Ellen W. Randolph Coolidge to Bennett Taylor
|My dear Bennett,||Boston. 17. February. 1865.|
your letter of the 9th has been received. You had not then got Mr C–s enclosure, the answer to our representative, Mr Rice and the few words added by himself. Matters do not look very hopeful for your exchange. yet I hope on, and remember that “relief is often nearest when it appears at the greatest distance.” I was very glad to hear news of your family through you. It is very long since I received any direct communication and my affection for the friends of my youth has suffered no change. I loved your mother when she was younger than you are now, my dear Bennett, and I love you.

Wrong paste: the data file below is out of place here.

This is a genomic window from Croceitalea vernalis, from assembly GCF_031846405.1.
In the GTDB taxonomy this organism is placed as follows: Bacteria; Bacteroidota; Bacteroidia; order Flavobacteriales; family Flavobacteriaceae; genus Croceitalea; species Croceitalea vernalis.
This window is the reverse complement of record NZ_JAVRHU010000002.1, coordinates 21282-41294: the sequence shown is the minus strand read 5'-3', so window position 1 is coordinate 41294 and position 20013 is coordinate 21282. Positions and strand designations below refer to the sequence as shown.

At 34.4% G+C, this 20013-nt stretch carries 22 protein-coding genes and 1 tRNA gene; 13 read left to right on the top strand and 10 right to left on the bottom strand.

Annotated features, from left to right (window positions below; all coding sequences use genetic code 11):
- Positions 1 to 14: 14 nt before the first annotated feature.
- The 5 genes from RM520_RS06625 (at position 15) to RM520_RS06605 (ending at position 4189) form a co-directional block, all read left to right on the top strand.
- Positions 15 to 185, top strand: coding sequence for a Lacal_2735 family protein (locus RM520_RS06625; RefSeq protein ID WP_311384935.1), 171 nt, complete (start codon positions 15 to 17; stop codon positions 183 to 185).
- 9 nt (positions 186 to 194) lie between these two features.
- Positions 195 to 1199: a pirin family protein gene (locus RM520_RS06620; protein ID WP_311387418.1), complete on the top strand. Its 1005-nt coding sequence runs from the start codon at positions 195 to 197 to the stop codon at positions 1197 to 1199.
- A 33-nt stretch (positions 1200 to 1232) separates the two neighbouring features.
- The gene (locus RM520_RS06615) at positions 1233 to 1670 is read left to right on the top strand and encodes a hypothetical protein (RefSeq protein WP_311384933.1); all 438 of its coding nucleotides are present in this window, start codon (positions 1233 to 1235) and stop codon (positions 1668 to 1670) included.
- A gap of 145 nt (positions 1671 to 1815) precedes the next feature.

What I know of your uncle George’s movements came in letters from England. He was told by the physicians in Va. that his lungs were out of order and that he must try a sea-voyage. Arrived with his wife in England, he consulted a London doctor who confirmed the opinion of the other doctors, and adviced him to try a winter in the South of France and recommended Pau at the foot of the Pyrenees. This is the last I have heard. Farewell my dear nephew. Your aunt Cornelia sends her love. Ever most affectionately your aunt,
We hear absolutely nothing of Margaret Anderson.